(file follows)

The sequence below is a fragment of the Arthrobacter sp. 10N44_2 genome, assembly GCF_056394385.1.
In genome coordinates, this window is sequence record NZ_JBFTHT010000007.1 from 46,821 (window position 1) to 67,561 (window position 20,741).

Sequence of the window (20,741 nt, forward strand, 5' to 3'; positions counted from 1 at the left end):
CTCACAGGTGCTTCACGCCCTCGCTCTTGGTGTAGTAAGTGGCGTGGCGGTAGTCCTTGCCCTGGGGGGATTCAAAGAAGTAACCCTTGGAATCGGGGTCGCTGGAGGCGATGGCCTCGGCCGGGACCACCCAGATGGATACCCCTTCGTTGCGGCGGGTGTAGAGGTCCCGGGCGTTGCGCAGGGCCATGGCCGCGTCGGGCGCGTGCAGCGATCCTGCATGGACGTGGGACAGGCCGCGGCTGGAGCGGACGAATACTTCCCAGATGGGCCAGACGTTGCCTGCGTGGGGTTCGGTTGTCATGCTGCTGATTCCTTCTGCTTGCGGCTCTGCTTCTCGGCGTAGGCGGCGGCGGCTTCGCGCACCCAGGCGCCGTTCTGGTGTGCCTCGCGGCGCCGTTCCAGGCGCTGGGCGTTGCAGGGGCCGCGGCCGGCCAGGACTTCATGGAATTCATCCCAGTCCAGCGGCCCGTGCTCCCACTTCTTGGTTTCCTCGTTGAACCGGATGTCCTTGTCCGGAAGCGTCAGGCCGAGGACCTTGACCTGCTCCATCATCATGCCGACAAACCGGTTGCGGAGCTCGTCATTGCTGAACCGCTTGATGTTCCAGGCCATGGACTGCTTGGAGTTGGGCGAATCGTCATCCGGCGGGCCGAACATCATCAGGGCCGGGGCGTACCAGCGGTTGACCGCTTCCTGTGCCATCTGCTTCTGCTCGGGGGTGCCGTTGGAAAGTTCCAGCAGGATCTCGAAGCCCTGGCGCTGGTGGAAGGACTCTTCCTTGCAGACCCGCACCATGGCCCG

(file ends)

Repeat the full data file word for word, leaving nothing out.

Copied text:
The sequence below is a fragment of the Arthrobacter sp. 10N44_2 genome, assembly GCF_056394385.1.
In genome coordinates, this window is sequence record NZ_JBFTHT010000007.1 from 46,821 (window position 1) to 67,561 (window position 20,741).

Sequence of the window (20,741 nt, forward strand, 5' to 3'; positions counted from 1 at the left end):
CTCACAGGTGCTTCACGCCCTCGCTCTTGGTGTAGTAAGTGGCGTGGCGGTAGTCCTTGCCCTGGGGGGATTCAAAGAAGTAACCCTTGGAATCGGGGTCGCTGGAGGCGATGGCCTCGGCCGGGACCACCCAGATGGATACCCCTTCGTTGCGGCGGGTGTAGAGGTCCCGGGCGTTGCGCAGGGCCATGGCCGCGTCGGGCGCGTGCAGCGATCCTGCATGGACGTGGGACAGGCCGCGGCTGGAGCGGACGAATACTTCCCAGATGGGCCAGACGTTGCCTGCGTGGGGTTCGGTTGTCATGCTGCTGATTCCTTCTGCTTGCGGCTCTGCTTCTCGGCGTAGGCGGCGGCGGCTTCGCGCACCCAGGCGCCGTTCTGGTGTGCCTCGCGGCGCCGTTCCAGGCGCTGGGCGTTGCAGGGGCCGCGGCCGGCCAGGACTTCATGGAATTCATCCCAGTCCAGCGGCCCGTGCTCCCACTTCTTGGTTTCCTCGTTGAACCGGATGTCCTTGTCCGGAAGCGTCAGGCCGAGGACCTTGACCTGCTCCATCATCATGCCGACAAACCGGTTGCGGAGCTCGTCATTGCTGAACCGCTTGATGTTCCAGGCCATGGACTGCTTGGAGTTGGGCGAATCGTCATCCGGCGGGCCGAACATCATCAGGGCCGGGGCGTACCAGCGGTTGACCGCTTCCTGTGCCATCTGCTTCTGCTCGGGGGTGCCGTTGGAAAGTTCCAGCAGGATCTCGAAGCCCTGGCGCTGGTGGAAGGACTCTTCCTTGCAGACCCGCACCATGGCCCG